Day 19 – Monday 28th September
We were up early as planned, Terry Tent packed up and we drove a mile & a half back the way we had come down the dirt track to the car park that sits at the head of the trail. We left Rosie parked in the shade of a huge motor home and went to sign in.
At the start of all the trails they have a register you have to sign so they know who is still out there. We don’t know who checks these registers as we have never seen a ranger but then again maybe they just check them near sun set when we have gone.
We set off with water up a dry river bed which it turns out we would follow for some distance.
There were no signs to the wave and we were just relying on Bryan’s GPS on his iphone to find the trail that took us to it. It wasn’t too hot yet either but you could tell the day was going to be a scorcher. We had water with us and were not planning to be gone too long so were not at all concerned.
We followed the trail further and further admiring the layers and lines in the rocks. It was only when we stopped chatting and thought about it we realised we had walked about 2 miles. Much further than we were led to believe the Wave was from the car park.
We decided to continue as we thought we’ll just see what’s around the next corner.
Well we turned that corner and saw that the river bed we were walking on seemed to be coming from between the rocks which were getting narrower and narrower.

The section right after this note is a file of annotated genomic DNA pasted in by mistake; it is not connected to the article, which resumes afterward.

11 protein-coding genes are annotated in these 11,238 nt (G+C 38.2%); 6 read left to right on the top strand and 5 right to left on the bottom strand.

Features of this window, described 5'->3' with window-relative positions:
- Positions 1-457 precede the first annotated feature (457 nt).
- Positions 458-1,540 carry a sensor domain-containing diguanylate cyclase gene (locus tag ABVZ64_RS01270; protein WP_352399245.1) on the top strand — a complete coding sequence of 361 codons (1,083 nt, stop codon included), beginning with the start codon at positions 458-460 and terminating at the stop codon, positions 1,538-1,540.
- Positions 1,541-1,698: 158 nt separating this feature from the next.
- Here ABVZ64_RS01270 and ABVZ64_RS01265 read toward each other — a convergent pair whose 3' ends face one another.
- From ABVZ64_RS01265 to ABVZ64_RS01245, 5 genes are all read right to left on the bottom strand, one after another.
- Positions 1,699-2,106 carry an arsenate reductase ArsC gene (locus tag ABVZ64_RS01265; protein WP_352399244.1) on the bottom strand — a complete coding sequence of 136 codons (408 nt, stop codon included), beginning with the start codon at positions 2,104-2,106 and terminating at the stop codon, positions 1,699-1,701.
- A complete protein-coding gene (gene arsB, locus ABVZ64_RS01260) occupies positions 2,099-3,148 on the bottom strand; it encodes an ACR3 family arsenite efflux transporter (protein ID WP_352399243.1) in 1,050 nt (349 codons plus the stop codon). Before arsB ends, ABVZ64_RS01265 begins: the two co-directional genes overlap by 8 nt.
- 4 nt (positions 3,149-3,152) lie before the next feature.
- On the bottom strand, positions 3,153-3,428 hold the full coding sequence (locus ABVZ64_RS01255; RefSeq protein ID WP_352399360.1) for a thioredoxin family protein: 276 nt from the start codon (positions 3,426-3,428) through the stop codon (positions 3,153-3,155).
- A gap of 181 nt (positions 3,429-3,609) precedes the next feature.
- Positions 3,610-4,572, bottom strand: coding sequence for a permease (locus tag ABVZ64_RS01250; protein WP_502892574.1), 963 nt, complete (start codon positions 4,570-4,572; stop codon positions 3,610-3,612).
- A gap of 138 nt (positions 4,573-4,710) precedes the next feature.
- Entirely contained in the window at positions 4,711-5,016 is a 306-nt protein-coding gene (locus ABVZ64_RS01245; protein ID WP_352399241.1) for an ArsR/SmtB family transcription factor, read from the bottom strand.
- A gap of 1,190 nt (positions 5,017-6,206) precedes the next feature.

As they got narrower they got taller and the sides straighter too – more like a canyon.
So what did we do? We followed the river bed into the rocks of course.
And we were so glad we did. It was amazing. The river had obviously carved out this track through the rocks over so many million years and had left smooth sided walls which wiggled along . It was astonishing (looking for new words). Very very beautiful.
It did cross our minds that if there was a sudden downpour further upstream we were done for. There was no way out other than forwards or backwards but they have been without rain for so long here we didn’t really worry.
Well we walked this track for a while and Jody started to notice massive leggy spiders on the walls. Not many – and just those thin, long legged cobwebby ones but she still didn’t like them. Normally she can cope with those as she just avoids them but here the walls were closing in getting narrower and narrower.
Then we came to a point that was so narrow and there were spiders on it. We needed to climb over a massive boulder stuck between the walls and Bryan had already gone over it. But Jody couldn’t get passed the spiders so Bryan had to climb back up again and get rid of them before she would go anywhere near it. It took us about 20 minutes to do this little bit in the end.
We walked on but still hadn’t seen any other people (there were actually lots of footprints showing that people had been along this way) and yet the car park had about a dozen cars/vans in it.
Eventually we came to a clearing and we ate the fruit Jody had been carrying as
we hadn’t had any breakfast either.
Rested, we walked on a bit and came to more of the narrow rocks. This time there was a lot of very sticky looking mus and some water along the track. In the mud were footprints made by what looked like a dog. Was it a dog? Was it a lone coyote? we didn’t know and wondered if we would find it or startle it.